1963 changed my life. The tensions were growing, and everyone was on edge. Then, Easter morning between Sunday School and church, a couple of us dashed over to the local drug store in Homewood—a block from our very big Southern Baptist Church—to read comics and buy gum. As we walked back to our church, a car filled with African Americans pulled into our front parking lot. They stopped briefly, and I looked up to see what they were seeing. The church deacons were standing at the top of the stairs, their arms locked together as if they were playing Red Rover. Then they slowly walked down the stairs with their arms locked together. Their message was clear—they were not going to allow the African Americans to enter our church to worship with us.
Later my mother said, “Those people didn’t come to worship.” I told her I didn’t think Mr. P and Mr. H came to worship either. They were officers of the large insurance company headquartered in Birmingham, and used their church connections for business. I’ll never forget the look of determination on their hard faces.
In May, the protests began in downtown Birmingham. (more…)
I grew up in the South in the 1950s.
‘Negroes’ drank from water fountains labeled ‘Colored’; used separate restrooms from whites; and were relegated to sit in the back of buses.
My father owned a small retail store in downtown Birmingham.
We lived on the Southside of Birmingham and I often took the Highland Avenue bus downtown to meet my parents or friends.
My parents taught me and my brother and sister to be respectful, so one day I remember asking my father if it was okay to give up my bus seat to an elderly black woman. He sternly warned that I would risk being hurt by some hateful people.
My dad was kind and respectful to his employees, but at that time there were laws against ‘colored’ office workers and salespeople.
When it became clear that the Civil Rights law was going to pass and rules prohibiting ‘colored’ employment were about to change, my dad took the opportunity to hire a black office worker—likely among the first in a white owned retail store in Birmingham. (more…)
September 15, 1963, was the day I was to move into a room near Birmingham Southern College where I was just starting my sophomore year. My family, who had been very active in the Civil Rights Movement for a number of years, lived in Homewood and we were listening to the radio as we packed up the car with my clothes, books and other things that I would be needing that semester. I was to be rooming that year at the home of one of the BSC art professors with Sena Jeter Naslund, who was later to write the novel Four Spirits about that time and that day.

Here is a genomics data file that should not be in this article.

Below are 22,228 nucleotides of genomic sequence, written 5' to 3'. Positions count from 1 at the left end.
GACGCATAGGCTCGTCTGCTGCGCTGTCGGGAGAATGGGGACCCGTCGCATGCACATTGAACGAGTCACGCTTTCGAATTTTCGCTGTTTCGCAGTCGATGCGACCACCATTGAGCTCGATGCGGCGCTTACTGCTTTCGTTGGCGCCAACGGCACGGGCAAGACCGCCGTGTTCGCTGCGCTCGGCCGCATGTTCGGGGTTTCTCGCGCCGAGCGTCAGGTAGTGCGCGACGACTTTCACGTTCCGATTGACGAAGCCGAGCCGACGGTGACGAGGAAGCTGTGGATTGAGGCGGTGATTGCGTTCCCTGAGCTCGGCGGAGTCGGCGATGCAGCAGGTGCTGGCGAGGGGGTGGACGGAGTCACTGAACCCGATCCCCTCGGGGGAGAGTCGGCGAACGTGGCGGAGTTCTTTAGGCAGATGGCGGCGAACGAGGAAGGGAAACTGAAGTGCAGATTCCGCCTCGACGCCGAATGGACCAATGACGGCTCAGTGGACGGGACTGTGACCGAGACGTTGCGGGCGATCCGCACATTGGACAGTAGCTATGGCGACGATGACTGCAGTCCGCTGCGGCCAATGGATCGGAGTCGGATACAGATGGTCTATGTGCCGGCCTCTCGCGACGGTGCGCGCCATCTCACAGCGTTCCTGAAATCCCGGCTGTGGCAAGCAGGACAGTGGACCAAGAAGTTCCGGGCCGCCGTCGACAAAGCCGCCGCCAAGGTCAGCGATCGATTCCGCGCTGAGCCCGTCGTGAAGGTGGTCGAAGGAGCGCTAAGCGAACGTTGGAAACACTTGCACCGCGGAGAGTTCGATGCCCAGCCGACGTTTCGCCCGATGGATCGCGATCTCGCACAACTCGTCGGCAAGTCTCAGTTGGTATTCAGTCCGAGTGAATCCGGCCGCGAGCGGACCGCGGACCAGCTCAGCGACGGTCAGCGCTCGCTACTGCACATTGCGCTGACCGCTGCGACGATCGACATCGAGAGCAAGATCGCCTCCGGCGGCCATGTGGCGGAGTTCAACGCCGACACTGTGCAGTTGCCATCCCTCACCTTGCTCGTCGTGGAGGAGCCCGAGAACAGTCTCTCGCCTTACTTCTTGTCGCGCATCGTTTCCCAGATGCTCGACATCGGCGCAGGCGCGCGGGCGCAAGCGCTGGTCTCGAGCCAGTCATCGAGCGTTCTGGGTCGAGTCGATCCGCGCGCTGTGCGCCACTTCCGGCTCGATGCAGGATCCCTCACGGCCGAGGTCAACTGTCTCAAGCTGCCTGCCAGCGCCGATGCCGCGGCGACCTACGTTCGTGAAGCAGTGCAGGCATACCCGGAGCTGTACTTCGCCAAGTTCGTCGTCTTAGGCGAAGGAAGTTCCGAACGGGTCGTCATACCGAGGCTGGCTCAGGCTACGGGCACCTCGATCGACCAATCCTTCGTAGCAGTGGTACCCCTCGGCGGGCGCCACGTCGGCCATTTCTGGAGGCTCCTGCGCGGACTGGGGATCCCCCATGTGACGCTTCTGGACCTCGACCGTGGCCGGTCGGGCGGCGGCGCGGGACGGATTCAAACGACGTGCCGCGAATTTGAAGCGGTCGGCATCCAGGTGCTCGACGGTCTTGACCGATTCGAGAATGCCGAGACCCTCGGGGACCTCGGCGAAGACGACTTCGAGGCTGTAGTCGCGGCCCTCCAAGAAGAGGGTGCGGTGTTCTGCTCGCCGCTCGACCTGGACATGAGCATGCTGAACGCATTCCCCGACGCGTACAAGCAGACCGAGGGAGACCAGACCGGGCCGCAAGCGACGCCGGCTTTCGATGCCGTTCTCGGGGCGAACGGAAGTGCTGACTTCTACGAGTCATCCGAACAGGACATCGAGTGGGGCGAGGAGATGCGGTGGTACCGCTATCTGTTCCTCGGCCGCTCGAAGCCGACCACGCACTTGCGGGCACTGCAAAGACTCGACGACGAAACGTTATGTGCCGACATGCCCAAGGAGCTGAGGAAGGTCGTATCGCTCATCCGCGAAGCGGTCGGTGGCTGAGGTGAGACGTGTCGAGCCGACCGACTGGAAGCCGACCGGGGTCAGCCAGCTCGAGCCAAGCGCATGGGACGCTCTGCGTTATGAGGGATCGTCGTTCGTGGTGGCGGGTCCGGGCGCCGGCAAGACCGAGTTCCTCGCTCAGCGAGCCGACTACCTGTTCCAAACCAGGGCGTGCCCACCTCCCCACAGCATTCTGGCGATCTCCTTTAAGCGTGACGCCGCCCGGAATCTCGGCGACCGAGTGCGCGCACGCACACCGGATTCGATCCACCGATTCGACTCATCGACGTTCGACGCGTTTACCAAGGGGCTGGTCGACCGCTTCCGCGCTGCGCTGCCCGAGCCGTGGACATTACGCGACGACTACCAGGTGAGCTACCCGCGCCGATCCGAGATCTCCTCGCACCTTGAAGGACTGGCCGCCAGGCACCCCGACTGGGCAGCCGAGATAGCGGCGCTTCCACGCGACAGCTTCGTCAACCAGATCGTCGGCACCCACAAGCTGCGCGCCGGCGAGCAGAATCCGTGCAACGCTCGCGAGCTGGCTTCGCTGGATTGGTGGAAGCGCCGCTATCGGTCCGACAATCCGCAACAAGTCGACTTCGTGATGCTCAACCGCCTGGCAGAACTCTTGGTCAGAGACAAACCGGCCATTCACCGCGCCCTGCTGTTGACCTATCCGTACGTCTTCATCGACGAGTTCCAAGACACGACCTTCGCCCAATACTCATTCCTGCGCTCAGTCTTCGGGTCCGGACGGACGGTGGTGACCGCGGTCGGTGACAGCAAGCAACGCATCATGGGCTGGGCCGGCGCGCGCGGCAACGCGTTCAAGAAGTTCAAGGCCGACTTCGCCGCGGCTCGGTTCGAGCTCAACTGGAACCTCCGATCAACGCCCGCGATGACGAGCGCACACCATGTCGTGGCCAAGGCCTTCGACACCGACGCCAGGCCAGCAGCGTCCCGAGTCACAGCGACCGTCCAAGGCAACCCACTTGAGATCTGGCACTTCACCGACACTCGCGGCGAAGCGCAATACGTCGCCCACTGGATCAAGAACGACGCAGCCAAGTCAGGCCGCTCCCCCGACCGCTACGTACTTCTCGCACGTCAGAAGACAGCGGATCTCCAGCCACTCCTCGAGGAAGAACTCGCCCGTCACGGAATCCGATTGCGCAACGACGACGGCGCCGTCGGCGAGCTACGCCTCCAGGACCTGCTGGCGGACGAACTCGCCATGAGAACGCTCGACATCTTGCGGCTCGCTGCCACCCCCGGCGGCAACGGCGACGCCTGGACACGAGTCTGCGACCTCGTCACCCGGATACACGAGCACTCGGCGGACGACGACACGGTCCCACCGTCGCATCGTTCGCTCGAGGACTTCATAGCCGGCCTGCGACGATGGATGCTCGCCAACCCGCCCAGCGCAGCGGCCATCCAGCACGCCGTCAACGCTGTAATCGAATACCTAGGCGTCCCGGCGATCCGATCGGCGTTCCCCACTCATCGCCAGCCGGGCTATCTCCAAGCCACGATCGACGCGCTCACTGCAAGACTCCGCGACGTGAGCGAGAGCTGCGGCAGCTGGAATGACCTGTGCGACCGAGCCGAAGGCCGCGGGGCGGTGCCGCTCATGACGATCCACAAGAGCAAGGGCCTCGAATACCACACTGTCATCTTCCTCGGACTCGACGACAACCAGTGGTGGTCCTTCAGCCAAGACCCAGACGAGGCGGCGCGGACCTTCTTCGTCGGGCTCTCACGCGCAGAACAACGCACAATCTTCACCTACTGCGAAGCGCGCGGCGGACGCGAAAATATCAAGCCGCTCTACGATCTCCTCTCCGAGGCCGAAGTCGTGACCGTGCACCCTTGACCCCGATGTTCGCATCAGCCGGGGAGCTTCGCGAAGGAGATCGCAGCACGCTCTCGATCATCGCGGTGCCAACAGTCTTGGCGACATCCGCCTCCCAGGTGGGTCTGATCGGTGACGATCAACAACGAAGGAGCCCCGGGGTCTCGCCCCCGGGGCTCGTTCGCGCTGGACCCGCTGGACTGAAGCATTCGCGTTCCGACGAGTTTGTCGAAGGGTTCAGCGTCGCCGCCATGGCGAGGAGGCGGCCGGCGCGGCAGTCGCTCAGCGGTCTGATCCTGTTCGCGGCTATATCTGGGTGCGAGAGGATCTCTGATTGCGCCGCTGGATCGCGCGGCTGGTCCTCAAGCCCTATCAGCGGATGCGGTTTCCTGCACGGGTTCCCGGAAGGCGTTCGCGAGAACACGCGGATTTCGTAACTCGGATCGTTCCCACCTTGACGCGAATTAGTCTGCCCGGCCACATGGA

We were devastated when we got the news of the church bombing and the four children who were killed. The McNairs, one of the families whose daughter was killed that day, were friends of my parents. Although Birmingham Southern was still a “whites only” school at that time, there was a small group of students and professors who supported the Movement and were very engaged. We frequently visited with students and professors at Miles College, the all Black school near BSC. The church bombing was all anyone could talk about for days and, of course, we went to the funeral service at which Martin Luther King spoke. There was an overflow crowd there that day but we managed to get into the top balcony of the church, from which we could hear, but not see, the service below. (more…)
In thinking back about the Children’s Crusade I have very vivid memories. Even though I was young, I remember very well the terrible things that happened to black people in the 60s. My sister Carolyn Houston was one who did get arrested along with so many others, and she was put in the Birmingham City Jail. She was only 13 years old. My brother James Houston, was one of those who were taken to the Alabama State Fairgrounds.
I remember so well when we picked Carolyn up from the Birmingham City Jail. (more…)